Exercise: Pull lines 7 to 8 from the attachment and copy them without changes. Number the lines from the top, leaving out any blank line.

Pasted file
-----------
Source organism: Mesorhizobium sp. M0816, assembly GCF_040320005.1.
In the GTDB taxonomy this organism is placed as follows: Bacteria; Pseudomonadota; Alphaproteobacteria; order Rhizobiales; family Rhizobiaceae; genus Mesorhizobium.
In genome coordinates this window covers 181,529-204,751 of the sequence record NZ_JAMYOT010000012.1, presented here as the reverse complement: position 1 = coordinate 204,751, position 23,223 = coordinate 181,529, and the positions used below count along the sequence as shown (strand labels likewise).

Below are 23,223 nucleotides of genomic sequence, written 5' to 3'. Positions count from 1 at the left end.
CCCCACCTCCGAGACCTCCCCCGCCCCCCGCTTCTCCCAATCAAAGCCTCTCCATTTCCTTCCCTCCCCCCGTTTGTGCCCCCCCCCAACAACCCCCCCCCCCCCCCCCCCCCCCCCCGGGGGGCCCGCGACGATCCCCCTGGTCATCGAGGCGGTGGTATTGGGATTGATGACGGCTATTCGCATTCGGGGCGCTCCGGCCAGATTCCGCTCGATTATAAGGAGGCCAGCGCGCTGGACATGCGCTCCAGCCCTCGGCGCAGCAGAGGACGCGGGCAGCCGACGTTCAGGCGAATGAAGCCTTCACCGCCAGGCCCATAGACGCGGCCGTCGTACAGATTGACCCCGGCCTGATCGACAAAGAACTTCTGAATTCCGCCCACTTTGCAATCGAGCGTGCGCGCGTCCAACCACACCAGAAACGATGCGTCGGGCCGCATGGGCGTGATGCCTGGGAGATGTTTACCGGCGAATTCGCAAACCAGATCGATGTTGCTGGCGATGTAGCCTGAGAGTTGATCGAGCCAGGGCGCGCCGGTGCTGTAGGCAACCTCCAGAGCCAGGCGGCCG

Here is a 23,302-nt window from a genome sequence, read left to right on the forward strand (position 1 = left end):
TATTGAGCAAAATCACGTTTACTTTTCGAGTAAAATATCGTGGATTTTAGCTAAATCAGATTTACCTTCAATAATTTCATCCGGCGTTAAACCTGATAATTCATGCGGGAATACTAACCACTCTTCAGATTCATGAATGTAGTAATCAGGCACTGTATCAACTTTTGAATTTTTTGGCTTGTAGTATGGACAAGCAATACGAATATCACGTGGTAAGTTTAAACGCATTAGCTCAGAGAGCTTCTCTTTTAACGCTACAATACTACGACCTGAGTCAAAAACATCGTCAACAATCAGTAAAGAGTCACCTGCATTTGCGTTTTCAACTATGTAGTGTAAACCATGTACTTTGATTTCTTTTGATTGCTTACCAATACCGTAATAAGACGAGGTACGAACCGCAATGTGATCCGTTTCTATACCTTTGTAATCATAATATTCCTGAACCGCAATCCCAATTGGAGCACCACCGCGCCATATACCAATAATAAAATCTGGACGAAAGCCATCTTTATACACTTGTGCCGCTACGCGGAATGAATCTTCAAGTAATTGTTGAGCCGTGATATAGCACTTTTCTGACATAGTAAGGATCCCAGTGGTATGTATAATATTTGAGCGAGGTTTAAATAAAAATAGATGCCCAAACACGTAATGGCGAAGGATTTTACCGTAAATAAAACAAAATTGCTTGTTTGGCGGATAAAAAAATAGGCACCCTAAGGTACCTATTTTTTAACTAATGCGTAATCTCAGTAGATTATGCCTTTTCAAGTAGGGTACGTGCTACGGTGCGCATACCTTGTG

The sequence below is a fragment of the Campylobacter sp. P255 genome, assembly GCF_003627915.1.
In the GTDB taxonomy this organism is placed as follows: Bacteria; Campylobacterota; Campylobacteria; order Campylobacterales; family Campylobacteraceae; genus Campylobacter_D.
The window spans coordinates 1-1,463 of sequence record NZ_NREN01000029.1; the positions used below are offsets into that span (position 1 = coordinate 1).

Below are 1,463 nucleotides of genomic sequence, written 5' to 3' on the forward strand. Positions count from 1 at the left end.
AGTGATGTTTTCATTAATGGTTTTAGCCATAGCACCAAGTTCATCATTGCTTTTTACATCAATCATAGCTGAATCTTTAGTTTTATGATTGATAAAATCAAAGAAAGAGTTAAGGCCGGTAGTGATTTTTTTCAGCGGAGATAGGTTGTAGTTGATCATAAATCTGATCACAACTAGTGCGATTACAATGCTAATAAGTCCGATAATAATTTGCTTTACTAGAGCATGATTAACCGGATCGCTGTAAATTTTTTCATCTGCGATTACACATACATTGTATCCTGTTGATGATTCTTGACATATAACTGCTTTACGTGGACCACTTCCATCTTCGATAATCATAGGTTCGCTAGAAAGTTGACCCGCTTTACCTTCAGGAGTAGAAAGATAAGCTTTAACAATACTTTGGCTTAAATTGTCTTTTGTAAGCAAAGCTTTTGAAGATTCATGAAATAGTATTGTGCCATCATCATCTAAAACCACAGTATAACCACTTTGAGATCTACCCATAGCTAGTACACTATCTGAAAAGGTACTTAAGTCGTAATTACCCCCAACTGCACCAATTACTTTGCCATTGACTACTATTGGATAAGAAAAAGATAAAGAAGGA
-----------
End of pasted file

TATTGAGCAAAATCACGTTTACTTTTCGAGTAAAATATCGTGGATTTTAGCTAAATCAGATTTACCTTCAATAATTTCATCCGGCGTTAAACCTGATAATTCATGCGGGAATACTAACCACTCTTCAGATTCATGAATGTAGTAATCAGGCACTGTATCAACTTTTGAATTTTTTGGCTTGTAGTATGGACAAGCAATACGAATATCACGTGGTAAGTTTAAACGCATTAGCTCAGAGAGCTTCTCTTTTAACGCTACAATACTACGACCTGAGTCAAAAACATCGTCAACAATCAGTAAAGAGTCACCTGCATTTGCGTTTTCAACTATGTAGTGTAAACCATGTACTTTGATTTCTTTTGATTGCTTACCAATACCGTAATAAGACGAGGTACGAACCGCAATGTGATCCGTTTCTATACCTTTGTAATCATAATATTCCTGAACCGCAATCCCAATTGGAGCACCACCGCGCCATATACCAATAATAAAATCTGGACGAAAGCCATCTTTATACACTTGTGCCGCTACGCGGAATGAATCTTCAAGTAATTGTTGAGCCGTGATATAGCACTTTTCTGACATAGTAAGGATCCCAGTGGTATGTATAATATTTGAGCGAGGTTTAAATAAAAATAGATGCCCAAACACGTAATGGCGAAGGATTTTACCGTAAATAAAACAAAATTGCTTGTTTGGCGGATAAAAAAATAGGCACCCTAAGGTACCTATTTTTTAACTAATGCGTAATCTCAGTAGATTATGCCTTTTCAAGTAGGGTACGTGCTACGGTGCGCATACCTTGTG

The sequence below is a fragment of the Campylobacter sp. P255 genome, assembly GCF_003627915.1.